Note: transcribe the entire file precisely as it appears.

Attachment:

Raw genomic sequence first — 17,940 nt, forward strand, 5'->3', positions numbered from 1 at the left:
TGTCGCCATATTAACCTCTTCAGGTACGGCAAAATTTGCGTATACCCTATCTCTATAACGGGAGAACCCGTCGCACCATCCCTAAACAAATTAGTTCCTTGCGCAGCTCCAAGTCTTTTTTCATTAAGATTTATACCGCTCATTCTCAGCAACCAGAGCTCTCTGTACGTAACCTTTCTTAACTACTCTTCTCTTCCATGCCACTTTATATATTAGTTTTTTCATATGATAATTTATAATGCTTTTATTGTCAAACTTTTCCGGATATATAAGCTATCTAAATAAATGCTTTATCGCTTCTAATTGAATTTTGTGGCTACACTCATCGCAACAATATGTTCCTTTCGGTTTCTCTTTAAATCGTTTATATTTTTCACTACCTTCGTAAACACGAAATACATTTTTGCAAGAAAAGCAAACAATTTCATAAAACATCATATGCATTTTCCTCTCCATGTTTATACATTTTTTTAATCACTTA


Raw genomic sequence first — 17,940 nt, forward strand, 5'->3', positions numbered from 1 at the left:
TGTCGCCATATTAACCTCTTCAGGTACGGCAAAATTTGCGTATACCCTATCTCTATAACGGGAGAACCCGTCGCACCATCCCTAAACAAATTAGTTCCTTGCGCAGCTCCAAGTCTTTTTTCATTAAGATTTATACCGCTCATTCTCAGCAACCAGAGCTCTCTGTACGTAACCTTTCTTAACTACTCTTCTCTTCCATGCCACTTTATATATTAGTTTTTTCATATGATAATTTATAATGCTTTTATTGTCAAACTTTTCCGGATATATAAGCTATCTAAATAAATGCTTTATCGCTTCTAATTGAATTTTGTGGCTACACTCATCGCAACAATATGTTCCTTTCGGTTTCTCTTTAAATCGTTTATATTTTTCACTACCTTCGTAAACACGAAATACATTTTTGCAAGAAAAGCAAACAATTTCATAAAACATCATATGCATTTTCCTCTCCATGTTTATACATTTTTTTAATCACTTA